Cell Block Sirens of 1953 | Performing Arts Review | Chicago Reader

Cell Block Sirens of 1953 

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Cell Block Sirens of 1953, Open Eye Productions, at the Athenaeum Theatre. The usually serious Open Eye company has every right to attempt camp, of course. But their production of this play exemplifies what can go wrong when modest, restrained artists try to replicate the take-no-prisoners sensibility at the heart of camp today.

Christopher Willard and Andrew Shoffner's 1999 spoof explicitly targets broads-behind-bars B flicks, but it also draws on insane-asylum nail-biters, monster-animal thrillers, and sugary musicals--genres renowned for excess and thus excusing some measure of dramaturgical sloppiness. Ultimately this kitchen-sink approach confuses rather than amuses, however, especially since nobody connected with this production seems to know what to do with even the most obvious opportunities for humor: a bunk built for two, for example, or a skeleton in a wheelchair (you know, like in Psycho) dubbed "Lifer Lil."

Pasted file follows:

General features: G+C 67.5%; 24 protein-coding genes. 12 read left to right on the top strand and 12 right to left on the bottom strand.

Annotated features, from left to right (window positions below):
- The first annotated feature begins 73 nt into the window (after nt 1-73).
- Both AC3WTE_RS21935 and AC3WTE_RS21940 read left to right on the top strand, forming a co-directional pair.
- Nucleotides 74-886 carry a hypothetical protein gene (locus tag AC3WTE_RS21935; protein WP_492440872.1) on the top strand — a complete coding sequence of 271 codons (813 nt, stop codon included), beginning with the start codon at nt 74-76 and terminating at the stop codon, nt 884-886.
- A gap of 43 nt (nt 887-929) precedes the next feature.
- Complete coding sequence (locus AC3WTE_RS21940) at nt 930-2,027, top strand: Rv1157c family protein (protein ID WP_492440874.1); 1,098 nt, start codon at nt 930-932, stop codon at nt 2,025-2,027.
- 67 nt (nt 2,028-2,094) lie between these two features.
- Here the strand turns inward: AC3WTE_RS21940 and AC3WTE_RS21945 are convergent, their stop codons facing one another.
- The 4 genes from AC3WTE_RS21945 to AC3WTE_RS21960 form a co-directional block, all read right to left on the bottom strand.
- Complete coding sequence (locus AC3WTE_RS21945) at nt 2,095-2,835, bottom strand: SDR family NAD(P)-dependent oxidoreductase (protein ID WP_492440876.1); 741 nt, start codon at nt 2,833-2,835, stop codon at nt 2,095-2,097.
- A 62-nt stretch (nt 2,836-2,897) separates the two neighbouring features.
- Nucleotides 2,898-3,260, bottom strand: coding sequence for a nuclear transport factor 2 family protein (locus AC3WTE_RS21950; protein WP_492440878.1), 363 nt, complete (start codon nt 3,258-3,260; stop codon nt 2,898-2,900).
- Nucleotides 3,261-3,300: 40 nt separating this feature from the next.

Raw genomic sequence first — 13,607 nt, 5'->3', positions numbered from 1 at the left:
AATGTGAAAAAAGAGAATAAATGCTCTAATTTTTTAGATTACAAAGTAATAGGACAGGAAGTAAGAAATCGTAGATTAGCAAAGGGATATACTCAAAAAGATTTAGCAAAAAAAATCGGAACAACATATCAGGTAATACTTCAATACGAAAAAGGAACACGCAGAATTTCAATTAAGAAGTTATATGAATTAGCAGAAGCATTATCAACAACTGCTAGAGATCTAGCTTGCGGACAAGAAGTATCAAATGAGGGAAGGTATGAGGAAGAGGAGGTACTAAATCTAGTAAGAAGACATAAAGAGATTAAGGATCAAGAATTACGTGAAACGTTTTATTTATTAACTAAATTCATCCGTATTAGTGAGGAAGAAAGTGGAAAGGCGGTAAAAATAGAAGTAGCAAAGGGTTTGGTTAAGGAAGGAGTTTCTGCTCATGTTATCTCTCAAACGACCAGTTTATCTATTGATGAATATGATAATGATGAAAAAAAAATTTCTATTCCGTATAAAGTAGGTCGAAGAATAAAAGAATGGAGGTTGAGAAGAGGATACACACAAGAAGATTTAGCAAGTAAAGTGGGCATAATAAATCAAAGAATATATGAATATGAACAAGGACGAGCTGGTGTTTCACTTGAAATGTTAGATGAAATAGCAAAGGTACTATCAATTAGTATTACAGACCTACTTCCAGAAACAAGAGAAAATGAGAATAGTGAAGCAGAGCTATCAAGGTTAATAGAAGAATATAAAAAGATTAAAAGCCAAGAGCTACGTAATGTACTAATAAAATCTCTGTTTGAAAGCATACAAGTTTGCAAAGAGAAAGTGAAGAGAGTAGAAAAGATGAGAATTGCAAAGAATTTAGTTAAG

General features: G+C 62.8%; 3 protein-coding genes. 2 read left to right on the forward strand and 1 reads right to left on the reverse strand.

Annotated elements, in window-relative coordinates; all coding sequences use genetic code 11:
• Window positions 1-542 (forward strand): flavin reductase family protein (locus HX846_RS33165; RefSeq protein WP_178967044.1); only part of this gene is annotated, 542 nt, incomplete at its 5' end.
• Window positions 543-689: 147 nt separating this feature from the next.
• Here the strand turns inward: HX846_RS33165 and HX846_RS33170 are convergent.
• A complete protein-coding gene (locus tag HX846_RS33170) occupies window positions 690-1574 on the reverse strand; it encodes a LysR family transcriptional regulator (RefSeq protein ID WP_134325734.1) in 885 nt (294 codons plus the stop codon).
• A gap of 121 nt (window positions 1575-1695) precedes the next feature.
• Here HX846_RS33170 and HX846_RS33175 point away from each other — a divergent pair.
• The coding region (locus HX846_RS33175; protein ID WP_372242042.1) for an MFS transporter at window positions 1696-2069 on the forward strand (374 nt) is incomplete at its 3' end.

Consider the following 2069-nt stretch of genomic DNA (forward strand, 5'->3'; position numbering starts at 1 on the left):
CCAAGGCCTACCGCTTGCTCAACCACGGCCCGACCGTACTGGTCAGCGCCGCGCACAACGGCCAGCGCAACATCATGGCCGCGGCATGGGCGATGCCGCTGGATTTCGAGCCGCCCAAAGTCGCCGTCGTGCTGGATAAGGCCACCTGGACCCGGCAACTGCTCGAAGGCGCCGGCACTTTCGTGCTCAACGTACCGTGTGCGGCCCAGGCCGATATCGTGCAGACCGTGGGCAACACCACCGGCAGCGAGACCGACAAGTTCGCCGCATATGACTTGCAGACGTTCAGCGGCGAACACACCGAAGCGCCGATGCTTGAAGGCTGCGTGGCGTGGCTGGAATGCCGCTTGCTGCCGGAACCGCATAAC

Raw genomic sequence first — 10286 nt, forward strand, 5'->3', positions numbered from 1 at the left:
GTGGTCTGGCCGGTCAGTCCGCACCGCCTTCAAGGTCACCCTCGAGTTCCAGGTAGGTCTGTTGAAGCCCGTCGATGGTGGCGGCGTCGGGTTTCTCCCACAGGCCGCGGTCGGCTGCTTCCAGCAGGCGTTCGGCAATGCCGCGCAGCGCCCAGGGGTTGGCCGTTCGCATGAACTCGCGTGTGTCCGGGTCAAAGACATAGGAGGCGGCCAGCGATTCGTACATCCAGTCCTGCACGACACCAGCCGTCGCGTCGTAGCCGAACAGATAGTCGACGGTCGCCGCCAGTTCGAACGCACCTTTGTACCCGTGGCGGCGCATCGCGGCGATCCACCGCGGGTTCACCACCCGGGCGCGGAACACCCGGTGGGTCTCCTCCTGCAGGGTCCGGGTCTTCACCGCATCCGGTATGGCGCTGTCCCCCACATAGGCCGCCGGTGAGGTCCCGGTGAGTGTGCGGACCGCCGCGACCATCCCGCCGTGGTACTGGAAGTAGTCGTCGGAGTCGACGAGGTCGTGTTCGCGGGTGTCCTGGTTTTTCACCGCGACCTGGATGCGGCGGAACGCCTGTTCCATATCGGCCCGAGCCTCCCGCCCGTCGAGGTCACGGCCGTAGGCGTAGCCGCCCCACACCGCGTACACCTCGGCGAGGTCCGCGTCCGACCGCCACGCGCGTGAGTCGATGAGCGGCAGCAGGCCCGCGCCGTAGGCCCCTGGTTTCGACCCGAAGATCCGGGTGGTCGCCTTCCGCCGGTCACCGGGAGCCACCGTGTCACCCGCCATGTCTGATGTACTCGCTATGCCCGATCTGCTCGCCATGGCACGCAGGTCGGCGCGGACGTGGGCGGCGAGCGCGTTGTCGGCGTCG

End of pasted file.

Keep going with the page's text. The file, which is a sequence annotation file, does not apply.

Maybe it's not cluelessness but cold feet. Two of the female roles are drag turns, but the other women are played by young actresses who appear embarrassed by the hostility toward women rampant in the camp aesthetic, created by and for gay men. Only Defiant Theatre veteran Jennifer Gehr--whose martinet matron teases us at one point with a feather boa before stripping to shorts and tasseled pasties--fearlessly embraces the vulgarity of the play's universe. But one performer cannot liberate a cast so imprisoned by inhibitions.

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